The way I tested it was to put a piece of wire in and watch for it to spark. I used a twist tie, bent in a rabbit ear antenna shape, at approximately the half wavelength. don't try this at home.
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On 12/01/2016 07:44 AM, TimR wrote:

I discovered mine could be set for 90 seconds (normally an invalid entry, but it works), which saves a little work over the "130" (1 min 30 sec) you're supposed to use.

Once I microwaved one of he free AOL CDs.
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On 11/30/2016 4:23 PM, micky wrote:

Pan fry your egg rolls, roll so four sides get crispy. Microwaved egg rolls just aren't worth eating. IMHO Mikek
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On 12/01/2016 09:15 AM, amdx wrote:

Mostly I use the microwave for heating already-cooked food.
One exception is bacon.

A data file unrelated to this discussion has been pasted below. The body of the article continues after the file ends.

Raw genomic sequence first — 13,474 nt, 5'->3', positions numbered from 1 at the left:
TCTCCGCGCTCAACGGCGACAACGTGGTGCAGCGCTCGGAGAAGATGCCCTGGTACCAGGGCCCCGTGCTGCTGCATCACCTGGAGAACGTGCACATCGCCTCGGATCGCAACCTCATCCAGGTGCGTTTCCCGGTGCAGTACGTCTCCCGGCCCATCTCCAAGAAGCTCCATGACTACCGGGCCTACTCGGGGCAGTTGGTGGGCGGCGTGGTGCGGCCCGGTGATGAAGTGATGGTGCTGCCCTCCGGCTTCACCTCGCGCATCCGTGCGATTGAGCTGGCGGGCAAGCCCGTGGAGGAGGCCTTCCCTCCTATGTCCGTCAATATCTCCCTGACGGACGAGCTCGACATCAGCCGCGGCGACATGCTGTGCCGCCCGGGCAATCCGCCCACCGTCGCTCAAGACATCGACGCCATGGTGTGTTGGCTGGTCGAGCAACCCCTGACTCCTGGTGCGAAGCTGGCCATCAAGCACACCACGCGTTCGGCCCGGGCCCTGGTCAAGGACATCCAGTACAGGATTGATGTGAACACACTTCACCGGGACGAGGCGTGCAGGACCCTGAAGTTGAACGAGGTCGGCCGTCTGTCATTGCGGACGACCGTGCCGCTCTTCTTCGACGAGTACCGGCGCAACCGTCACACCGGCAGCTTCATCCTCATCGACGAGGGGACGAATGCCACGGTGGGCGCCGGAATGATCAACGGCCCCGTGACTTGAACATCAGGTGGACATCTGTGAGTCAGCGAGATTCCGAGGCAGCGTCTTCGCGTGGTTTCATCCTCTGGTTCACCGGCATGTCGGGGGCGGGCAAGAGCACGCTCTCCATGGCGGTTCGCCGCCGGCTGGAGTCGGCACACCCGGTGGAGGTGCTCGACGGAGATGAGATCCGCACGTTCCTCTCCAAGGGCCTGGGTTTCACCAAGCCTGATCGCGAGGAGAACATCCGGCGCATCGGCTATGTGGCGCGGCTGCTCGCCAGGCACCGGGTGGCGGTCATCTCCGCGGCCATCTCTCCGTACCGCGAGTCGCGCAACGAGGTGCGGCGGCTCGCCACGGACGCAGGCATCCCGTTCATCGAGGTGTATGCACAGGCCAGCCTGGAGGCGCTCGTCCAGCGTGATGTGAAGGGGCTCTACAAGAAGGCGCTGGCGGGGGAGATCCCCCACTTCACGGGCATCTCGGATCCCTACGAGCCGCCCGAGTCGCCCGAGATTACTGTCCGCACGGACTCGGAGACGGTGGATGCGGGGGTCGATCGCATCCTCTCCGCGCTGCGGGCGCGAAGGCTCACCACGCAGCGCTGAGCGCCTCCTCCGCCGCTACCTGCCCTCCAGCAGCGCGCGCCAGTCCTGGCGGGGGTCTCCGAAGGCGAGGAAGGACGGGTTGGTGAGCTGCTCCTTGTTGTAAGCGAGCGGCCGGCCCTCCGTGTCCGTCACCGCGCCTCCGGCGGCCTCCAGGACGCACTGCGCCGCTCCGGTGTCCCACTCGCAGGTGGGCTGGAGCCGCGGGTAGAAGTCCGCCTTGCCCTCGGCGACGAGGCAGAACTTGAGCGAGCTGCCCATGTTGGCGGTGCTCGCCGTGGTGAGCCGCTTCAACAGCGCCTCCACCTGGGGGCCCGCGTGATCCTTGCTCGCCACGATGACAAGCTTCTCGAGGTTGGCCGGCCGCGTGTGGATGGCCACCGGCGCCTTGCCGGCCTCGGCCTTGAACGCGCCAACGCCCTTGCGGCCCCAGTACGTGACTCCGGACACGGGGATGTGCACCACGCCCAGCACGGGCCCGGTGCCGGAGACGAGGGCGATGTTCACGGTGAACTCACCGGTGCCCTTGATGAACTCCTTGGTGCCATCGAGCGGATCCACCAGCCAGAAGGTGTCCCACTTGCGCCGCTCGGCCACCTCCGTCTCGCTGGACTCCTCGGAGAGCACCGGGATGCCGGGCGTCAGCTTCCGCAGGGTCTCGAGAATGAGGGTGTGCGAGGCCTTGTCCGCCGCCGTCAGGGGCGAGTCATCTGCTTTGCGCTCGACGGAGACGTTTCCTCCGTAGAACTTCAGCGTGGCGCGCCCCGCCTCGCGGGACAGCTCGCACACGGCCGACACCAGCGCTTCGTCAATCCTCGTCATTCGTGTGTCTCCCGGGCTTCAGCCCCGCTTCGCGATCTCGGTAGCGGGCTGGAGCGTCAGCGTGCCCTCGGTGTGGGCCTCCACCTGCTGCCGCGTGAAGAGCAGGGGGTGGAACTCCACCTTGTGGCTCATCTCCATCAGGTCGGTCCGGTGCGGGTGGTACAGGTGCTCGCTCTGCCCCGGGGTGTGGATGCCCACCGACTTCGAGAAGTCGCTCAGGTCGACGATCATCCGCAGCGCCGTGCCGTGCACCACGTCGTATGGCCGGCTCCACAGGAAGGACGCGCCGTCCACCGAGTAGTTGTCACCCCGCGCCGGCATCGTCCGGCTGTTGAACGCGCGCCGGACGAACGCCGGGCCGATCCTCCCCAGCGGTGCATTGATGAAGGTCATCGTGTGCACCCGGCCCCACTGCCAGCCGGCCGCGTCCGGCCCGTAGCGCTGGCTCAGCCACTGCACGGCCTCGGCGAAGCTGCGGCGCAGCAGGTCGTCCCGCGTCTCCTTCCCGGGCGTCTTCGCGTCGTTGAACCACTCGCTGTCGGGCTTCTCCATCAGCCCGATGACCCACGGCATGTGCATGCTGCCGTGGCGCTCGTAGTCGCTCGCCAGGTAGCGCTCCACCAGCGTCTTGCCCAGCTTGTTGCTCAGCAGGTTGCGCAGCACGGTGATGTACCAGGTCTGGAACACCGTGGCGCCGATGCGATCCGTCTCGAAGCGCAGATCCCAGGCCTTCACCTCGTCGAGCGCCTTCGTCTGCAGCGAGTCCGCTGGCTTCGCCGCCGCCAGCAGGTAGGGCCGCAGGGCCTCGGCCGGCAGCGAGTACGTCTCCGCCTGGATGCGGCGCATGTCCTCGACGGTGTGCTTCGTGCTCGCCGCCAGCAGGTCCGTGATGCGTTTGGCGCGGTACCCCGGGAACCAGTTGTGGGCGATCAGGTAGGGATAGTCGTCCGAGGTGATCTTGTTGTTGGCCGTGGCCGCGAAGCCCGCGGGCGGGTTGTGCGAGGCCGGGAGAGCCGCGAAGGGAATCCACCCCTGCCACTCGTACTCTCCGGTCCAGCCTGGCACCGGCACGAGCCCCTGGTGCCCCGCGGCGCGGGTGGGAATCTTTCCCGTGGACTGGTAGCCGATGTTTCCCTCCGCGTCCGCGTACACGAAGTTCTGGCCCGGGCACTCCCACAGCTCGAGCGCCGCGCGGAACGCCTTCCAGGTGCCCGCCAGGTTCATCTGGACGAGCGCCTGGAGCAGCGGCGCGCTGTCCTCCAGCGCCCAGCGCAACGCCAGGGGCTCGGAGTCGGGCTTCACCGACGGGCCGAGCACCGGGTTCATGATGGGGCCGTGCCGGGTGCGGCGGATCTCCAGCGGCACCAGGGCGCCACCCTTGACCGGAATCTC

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In sci.electronics.repair, on Thu, 1 Dec 2016 09:15:49 -0600, amdx

I may take your suggestion if I can find the pan.
If I can find the oil.

It's a different taste sensation. Next I should try them with chocolate syrup!
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On 11/30/2016 04:23 PM, micky wrote:
[snip]

I have an older microwave, that has only 700W. Most directions are for higher power. I find most things are OK if I add 25% to the cooking time. For example, if it says 3 minutes I use 3:45.
BTW, some people have said that if I got a new microwave, it would probably fail before the old one.
[snip]
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On 12/1/2016 11:35 AM, Mark Lloyd wrote:

Maybe, we have one that was manufactured in 1983, still works fine, but we have two, and this one is not used as much.
Mikek